The Trump administration rolled out new restrictions on trade with Cuba on Wednesday in an effort to "channel economic activities away" from the nation's military, intelligence and security services while pushing Americans to support Cuba's private small businesses.
The moves will make some travel to Cuba more cumbersome and expensive but ultimately will have little effect on those in the Tampa Bay area intent on visiting Cuba.
Commercial travel by airline and cruise ship from Tampa to Havana will continue.
The biggest change affecting U.S. travelers: They will have to pay a U.S. government-certified travel company to lead them through Cuba rather than sightseeing on their own.
Travel companies in the Tampa Bay area say they still can operate under these new rules.
"ASC International USA is against any type of travel regulation for U.S. citizens," said Vicente Amor, vice president of the Tampa travel agency. Still, he added, "the new regulations do not represent a big change for us."
Trump announced in June that the United States would take a tougher stand on travel and trade with Cuba, but it took until now for the State Department to compile a list of Cuban companies with which Americans are prohibited from doing business. The 180 companies on the list are operated in some manner by the island nation's military.
The list includes 87 hotels, 27 of which are in Havana — the only Cuban city directly linked to Tampa with flights and cruises.
Amor said he typically uses Havana's Hotel Nacional, Melia Cohiba and Melia Habana, none of which are on the banned list.
Frank Reno, president of Tampa's Cuba Executive Travel, has clients who like four of the banned hotels, including Havana's Hotel Ambos Mundos, but they have other options such as Hotel Parque, boutique hotels and private bed-and-breakfasts.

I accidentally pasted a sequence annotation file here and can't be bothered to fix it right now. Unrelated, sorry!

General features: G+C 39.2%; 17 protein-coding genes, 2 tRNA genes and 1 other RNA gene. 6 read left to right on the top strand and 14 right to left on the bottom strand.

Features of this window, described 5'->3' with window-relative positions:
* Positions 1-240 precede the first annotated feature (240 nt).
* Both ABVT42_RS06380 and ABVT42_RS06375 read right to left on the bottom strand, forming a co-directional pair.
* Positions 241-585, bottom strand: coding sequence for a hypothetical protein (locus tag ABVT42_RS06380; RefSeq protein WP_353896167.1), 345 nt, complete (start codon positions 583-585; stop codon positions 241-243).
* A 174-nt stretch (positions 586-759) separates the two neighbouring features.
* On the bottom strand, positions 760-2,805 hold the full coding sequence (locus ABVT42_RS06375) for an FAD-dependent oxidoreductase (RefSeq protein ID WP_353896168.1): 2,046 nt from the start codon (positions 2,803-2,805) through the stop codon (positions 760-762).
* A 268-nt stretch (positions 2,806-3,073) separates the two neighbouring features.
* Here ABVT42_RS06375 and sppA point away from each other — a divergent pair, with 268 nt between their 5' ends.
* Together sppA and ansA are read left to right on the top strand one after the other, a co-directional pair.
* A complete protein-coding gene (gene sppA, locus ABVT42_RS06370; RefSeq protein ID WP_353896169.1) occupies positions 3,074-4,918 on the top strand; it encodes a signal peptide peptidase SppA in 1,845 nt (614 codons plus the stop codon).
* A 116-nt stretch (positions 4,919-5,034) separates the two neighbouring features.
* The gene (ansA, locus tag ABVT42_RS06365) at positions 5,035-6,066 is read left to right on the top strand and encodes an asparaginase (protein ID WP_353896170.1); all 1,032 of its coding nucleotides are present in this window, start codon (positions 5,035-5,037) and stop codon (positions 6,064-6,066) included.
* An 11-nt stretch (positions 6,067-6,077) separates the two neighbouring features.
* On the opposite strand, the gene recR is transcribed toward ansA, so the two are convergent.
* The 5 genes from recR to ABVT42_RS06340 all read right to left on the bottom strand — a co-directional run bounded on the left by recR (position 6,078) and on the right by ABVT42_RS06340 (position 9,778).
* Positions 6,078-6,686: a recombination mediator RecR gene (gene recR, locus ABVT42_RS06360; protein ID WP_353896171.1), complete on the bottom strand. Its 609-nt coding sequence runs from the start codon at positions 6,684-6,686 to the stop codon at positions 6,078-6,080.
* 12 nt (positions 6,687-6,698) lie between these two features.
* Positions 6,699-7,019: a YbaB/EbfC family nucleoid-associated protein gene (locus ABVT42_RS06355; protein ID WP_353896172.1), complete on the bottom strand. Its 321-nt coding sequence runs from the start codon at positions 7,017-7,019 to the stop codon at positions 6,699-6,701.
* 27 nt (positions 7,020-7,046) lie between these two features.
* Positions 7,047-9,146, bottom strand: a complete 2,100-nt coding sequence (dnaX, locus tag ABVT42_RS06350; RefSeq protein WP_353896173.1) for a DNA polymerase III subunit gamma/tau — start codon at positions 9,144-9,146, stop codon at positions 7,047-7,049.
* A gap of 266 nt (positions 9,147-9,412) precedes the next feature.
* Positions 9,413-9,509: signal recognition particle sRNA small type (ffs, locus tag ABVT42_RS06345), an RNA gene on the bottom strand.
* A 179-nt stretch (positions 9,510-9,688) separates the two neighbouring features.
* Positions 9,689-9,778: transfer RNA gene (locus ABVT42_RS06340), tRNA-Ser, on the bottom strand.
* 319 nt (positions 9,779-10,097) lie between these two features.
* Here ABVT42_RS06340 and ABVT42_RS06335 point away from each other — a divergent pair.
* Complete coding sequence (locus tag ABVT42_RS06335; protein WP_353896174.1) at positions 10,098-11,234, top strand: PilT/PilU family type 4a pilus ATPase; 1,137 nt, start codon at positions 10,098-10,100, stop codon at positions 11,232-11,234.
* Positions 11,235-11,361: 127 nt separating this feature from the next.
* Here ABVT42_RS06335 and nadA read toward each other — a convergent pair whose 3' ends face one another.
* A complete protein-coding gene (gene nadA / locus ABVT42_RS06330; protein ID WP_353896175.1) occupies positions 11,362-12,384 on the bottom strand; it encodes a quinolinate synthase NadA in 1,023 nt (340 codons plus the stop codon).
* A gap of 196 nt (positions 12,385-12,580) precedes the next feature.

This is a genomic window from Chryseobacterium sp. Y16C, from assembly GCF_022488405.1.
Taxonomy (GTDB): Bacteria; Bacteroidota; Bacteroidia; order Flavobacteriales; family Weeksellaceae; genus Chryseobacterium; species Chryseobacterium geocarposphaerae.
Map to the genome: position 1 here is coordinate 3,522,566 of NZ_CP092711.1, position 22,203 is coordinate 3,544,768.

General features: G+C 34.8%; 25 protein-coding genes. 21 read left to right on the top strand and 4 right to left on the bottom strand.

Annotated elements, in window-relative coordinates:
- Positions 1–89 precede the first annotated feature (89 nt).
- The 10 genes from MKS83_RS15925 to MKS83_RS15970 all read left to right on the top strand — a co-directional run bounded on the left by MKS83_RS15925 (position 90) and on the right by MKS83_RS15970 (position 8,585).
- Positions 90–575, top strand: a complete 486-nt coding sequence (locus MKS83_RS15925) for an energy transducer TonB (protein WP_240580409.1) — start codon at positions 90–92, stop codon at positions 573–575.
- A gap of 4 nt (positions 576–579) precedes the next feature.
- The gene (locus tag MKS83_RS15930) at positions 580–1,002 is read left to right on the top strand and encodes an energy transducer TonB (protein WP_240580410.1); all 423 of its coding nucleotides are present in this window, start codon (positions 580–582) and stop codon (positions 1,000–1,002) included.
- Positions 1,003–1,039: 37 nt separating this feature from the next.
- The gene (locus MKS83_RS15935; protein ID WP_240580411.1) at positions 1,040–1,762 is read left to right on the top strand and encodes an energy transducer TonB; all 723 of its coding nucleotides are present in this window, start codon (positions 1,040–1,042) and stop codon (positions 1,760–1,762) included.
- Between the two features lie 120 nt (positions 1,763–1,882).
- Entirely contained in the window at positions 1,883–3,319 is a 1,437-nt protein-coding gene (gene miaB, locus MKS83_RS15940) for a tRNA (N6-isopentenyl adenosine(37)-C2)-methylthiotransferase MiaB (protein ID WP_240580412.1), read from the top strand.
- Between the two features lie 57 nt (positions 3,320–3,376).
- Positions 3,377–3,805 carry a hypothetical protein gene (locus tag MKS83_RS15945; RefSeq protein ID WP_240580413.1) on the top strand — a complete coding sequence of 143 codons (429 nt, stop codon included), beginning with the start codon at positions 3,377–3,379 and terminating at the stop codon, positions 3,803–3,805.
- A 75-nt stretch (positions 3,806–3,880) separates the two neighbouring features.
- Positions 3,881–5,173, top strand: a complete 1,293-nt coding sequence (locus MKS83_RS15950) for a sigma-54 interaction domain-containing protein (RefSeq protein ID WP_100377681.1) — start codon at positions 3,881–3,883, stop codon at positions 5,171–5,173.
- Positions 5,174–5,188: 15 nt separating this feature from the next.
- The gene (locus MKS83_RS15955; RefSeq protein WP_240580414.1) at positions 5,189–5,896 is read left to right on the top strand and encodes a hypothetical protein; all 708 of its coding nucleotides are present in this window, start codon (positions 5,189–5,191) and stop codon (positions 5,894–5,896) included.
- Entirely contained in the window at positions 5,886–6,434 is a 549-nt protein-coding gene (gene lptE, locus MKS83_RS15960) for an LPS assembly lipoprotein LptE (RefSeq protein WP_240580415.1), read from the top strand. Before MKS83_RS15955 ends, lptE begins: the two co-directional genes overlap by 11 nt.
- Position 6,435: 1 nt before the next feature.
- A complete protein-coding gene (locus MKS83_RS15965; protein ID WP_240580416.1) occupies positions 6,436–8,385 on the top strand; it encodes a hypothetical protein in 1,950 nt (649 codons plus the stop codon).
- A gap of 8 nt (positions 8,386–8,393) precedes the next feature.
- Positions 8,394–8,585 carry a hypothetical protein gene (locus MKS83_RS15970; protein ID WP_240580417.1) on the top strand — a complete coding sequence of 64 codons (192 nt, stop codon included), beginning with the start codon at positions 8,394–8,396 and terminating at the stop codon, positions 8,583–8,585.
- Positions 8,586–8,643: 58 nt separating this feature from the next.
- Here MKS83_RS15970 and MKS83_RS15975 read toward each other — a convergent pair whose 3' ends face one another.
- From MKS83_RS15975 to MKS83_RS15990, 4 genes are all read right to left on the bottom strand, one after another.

"My concern is they will supplement the list," Reno said.
That does remain an option, the Trump administration has said.
"None of this is a death sentence," said Suzanne Carlson, founder of Tarpon Springs' Carlson Maritime Travel, who will also lose access to four Havana hotels she booked. "We can work around it all. I have others I recommend."
Americans had been able to visit Cuba on their own as long as they indicated they were traveling for one of 12 reasons acceptable to the United States. Travel for tourism is prohibited. One commonly checked category was "education," but that is no longer allowed because enforcement proved difficult.
U.S. government-certified travel companies ensure that Americans engage in meaningful educational activities.
Tampa travel companies were relieved to see that their tour operator partner, the state-run Havanatur, was not on the list of banned companies.
In addition, anyone who booked travel accommodations to Cuba before the new restrictions take effect today is grandfathered in under the old rules.
Among other provisions of the new restrictions:
•?Americans can still bring back an unlimited amount of rum and cigars under the new restrictions.
•?Agriculture and medical devices can still be sold to the Cuban government. Other items can be sold only directly to a Cuban citizen, though under Cuban law all imports must go through the government.
•?Cuba's Mariel Special Economic Development Zone, home to its largest maritime cargo port, now falls under the U.S. ban unless a company had already signed an agreement to operate a facility there.
U.S. travelers might still stay away from Cuba for fear they'll inadvertently violate one of the new restrictions and face a fine, said John Kavulich, president of New York-based U.S.-Cuba Trade and Economic Council.
And defiant travelers might flout the new restrictions, Kavulich said with a chuckle. He used as an example the now-banned Cuban soft drink company Tropi-Cola.
"You might likely see an increase in selfies posted on Facebook of U.S. visitors drinking a Tropi-Cola," Kavulich said, "and daring the Trump administration to sanction them."
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